This is a story about a law student, a partner at a firm, and gross towel usage. Brace yourself. Here we go.
Most of my life, I’ve resented Barrabas, the criminal who got released on Good Friday instead of Jesus, who was sent off to be tortured to death. Now, I’m grateful for his example.
Some of the people I most admire love themselves really well. They’re not hard on themselves. They give themselves room to grow and figure things out. They like themselves. I find it easy to be around those folks. There’s something special going on with them.
Last week, I wrote an op-ed for Fox News Opinion called, “How to Know the Moment When You Really Got Saved.” I have never written something that provoked so many comments, personal emails, or Facebook messages. Fortunately, most of the responses were filled with awe at how completely God saved us through the blood of His Son, Jesus. And one of those messages, in particular, touched me.
I grew up in the Deep South, an area heavily influenced by the evangelical Christian faith. For many of us southern believers, the best articulation of our theology of salvation was the phrase, “Once saved, always saved.” The idea basically boils down to this: Jesus died on the cross for your sins, and once you say the “sinner’s prayer,” you are forever saved, and it can’t be undone, no matter what you do.
My hair isn’t that complicated. So when I sat down in the chair to get it cut this week, I assumed it would be a relatively quick and easy experience. I was wrong, dead wrong.
I know I’m supposed to like the whole Bible – especially anything Jesus said. But there are a few parts that get under my skin. One in particular is this passage from Luke 17:3-4: “Take heed to yourselves. If your brother sins against you, rebuke him; and if he repents, forgive him. And if he sins against you seven times in a day, and seven times in a day returns to you, saying, ‘I repent,’ you shall forgive him.”
In my first year of marriage, my wife and I got into a disagreement while visiting someone else’s home. We went to the guest room to hash it out privately—but we had no idea how badly we were about to embarrass ourselves.
When I was in college, I lived with the perpetual fear that somehow I had missed the salvation boat, that although I had placed my trust in Jesus, in the end, I would come before God’s throne, and He would shake His head and say, “I’m sorry, but you just thought you were saved.”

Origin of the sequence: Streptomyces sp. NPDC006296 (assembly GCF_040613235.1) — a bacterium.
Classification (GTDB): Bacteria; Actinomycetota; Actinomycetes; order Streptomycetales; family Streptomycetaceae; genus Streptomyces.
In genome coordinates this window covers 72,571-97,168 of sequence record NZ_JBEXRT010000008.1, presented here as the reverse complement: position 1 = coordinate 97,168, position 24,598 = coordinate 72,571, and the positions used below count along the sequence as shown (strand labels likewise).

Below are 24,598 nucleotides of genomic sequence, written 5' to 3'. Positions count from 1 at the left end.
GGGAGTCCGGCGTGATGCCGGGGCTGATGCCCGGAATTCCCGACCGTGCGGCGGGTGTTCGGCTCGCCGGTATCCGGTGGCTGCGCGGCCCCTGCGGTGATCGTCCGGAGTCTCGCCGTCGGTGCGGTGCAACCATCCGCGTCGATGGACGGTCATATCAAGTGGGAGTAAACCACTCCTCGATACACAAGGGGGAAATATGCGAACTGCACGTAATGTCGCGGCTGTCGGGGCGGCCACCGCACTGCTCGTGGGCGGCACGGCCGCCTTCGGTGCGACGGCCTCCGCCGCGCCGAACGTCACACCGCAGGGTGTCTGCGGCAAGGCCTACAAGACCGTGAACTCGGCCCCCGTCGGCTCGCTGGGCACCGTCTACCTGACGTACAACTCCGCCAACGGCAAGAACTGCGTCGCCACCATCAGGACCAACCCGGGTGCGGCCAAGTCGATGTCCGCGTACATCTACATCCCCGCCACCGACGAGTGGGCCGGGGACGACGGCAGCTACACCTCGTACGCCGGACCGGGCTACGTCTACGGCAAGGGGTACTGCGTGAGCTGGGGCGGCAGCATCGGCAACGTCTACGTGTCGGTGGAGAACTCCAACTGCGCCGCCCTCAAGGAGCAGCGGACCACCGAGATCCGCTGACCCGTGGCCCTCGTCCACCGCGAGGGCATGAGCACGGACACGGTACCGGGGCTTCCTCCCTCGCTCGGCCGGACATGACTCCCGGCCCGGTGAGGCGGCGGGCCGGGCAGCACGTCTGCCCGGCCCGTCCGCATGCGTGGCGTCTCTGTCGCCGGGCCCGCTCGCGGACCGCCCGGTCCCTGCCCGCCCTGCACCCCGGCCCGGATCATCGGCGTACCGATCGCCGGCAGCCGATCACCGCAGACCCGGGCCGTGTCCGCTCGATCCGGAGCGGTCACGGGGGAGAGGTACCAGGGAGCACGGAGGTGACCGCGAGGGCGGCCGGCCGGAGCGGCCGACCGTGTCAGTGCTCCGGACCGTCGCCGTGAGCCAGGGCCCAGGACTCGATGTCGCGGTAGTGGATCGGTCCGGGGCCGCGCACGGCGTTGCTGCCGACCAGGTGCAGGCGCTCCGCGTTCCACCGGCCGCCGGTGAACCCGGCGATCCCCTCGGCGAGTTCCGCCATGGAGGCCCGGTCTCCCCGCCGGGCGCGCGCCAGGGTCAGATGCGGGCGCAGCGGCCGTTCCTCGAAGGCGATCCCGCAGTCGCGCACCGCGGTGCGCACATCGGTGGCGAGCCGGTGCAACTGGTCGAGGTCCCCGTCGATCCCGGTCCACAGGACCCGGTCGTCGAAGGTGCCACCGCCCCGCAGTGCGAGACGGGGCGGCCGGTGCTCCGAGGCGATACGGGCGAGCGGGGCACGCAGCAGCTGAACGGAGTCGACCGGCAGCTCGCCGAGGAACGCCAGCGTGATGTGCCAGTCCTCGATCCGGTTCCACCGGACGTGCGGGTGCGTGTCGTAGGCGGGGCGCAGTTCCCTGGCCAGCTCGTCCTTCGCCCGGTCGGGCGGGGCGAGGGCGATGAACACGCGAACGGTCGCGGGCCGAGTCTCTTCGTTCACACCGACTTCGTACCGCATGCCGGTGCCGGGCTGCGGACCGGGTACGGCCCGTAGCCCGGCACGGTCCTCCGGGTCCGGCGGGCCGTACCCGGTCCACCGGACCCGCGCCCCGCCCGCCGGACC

Five years ago, I was at a wedding rehearsal dinner and I was seated next to Lula Rawls, a quiet, elderly woman who had been married for over sixty years. She was the grandmother of the groom; and in light of all the hopefulness surrounding the young couple’s nuptials, I wondered what wisdom she had to offer.
The other day, my wife and I got into an argument over whether we needed to buy a bike. And although we recognize that this is not a huge deal in the grand scheme of things, somehow it escalated to the point that we were both starting to raise our voices. But then my wife suddenly looked out the window behind me and said, “Oh my gosh.” I couldn’t help but look.
One morning when I was in eleventh grade, I was walking through the school parking lot with Jamie Walker when all of sudden, I saw a big, black Buick Regal come around the corner. It was headed straight for me.
The other night, I thought I heard something break upstairs in the girls’ bathroom, but I decided to keep a low profile until there were further developments. I figured that one of the girls would let me know if I was needed for a cleanup. Then I heard something at the top of the stairs. It sounded two little steps.
The other morning, I decided to read the crucifixion story to my two little girls, hoping they would somehow understand how serious and heartbreaking it was. Although you’d think that would be hard for a three and a five-year-old, kids can surprise you.
Back in college, I struggled to maintain healthy, close relationships. I was eaten alive with insecurity, which made it hard to have friendships without operating on a relational barter system that left people feeling used.